The GAMA first quarter 2022 shipments and billings report for the General Aviation sector, including business aircraft, was released last week. That report shows mixed results, with growth in the number of aircraft delivered, but a shortfall in revenue compared to 2021. This is the result of a small shift in mix to smaller aircraft as the industry continues to struggle with supply chain constraints resulting from the global pandemic.
GAMA first quarter 2022 shipments were up across the board for fixed-wing aircraft, as shown in the chart below. The turboprop market showed the highest year over year gains versus 2021, averaging a 13.4% increase in volume. The dollar value of those shipment, however, fell by 7.9%, which was better than 2020 but still behind the 2019 pre-pandemic year. Helicopter shipments were also up, by 7%, but billings were down 17.2% as the mix moved to smaller helicopters in early 2022.
The first quarter is typically the weakest of any quarter for the industry, averaging 18.3% of turboprop deliveries since 2000 and 20.1% of business jet deliveries over the same period. The fourth quarter is typically the strongest, so there is still time in 2022 for a more robust recovery if the demand for business jets continues to absorb pre-owned inventories. This should require additional new aircraft production, but manufacturers are being prudent during the recovery. The following chart shows historic GAMA 1st quarter business jet deliveries, and illustrates that since 2000, we are closer to historic lows than historic highs.
If we project year-end deliveries based on historic percentage of 1st Quarter to full year results for the last decade, we would expect about 640 business jet deliveries in 2022.
Turboprop deliveries, by contrast, have seen their peak more recently, and the strong first quarter results for turboprops indicate a positive rebound may be underway.
If we project year-end deliveries based on the historic percentage of 1st Quarter to full year results for the last decade, we would expect about 520 turboprop deliveries in 2022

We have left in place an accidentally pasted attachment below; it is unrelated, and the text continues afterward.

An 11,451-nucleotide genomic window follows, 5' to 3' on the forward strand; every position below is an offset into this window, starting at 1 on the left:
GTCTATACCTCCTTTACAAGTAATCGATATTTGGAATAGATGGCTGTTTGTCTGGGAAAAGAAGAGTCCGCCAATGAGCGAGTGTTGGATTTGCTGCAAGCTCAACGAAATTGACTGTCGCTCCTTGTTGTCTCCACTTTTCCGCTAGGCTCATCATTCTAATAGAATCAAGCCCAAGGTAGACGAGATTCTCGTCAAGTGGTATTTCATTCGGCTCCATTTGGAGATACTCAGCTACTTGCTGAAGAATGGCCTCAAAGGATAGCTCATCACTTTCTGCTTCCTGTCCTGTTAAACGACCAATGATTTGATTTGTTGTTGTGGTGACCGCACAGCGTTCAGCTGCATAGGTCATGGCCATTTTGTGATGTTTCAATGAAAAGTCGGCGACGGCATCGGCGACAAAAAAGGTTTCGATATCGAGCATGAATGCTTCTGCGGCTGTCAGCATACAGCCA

The following chart shows comparative 1st quarter deliveries of business aircraft by manufacturer from the GAMA first quarter report. Pilatus, after falling back in early 2021 due to pandemic constraints, rebounded well in early 2022. Textron remains the leader in the number of deliveries (we’ve excluded Piston aircraft from Textron and Cirrus) with Gulfstream and Bombardier second and third on an aircraft delivered basis. Embraer first quarter deliveries fell in early 2022. Dassault, which reports on a half-year basis, has been excluded from our analysis for a lack of 2022 data.
The following chart shows market share by number of aircraft delivered, excluding piston aircraft from Textron and Cirrus, and Dassault, which reports on a half-year convention.
On a dollar billings basis, the GAMA first quarter report shows that the market share changes dramatically, with high-end players Gulfstream and Bombardier leading the way. The following chart shows billings by company (including piston aircraft for Textron and Cirrus):
The following chart shows market share by aircraft billings for the 1st quarter of 2022:
The Bottom Line
While the GAMA report has some encouraging elements, it is clear that business aircraft production has not bounced back as rapidly as many had hoped, with supply chain constraints and the economic of raw materials inflation impacting manufacturers in early 2022. While demand for business aircraft flights remains strong, the low average utilization for a business jet provides the opportunity to absorb growth into the existing fleet, particularly for charter, card, and fractional programs who can incrementally absorb addition volume without increasing their fleets.
We do expect production to ramp up, but given the current economic outlook, we also expect manufacturers to be caution as they increase their production rates, and expect more conservative growth in 2022.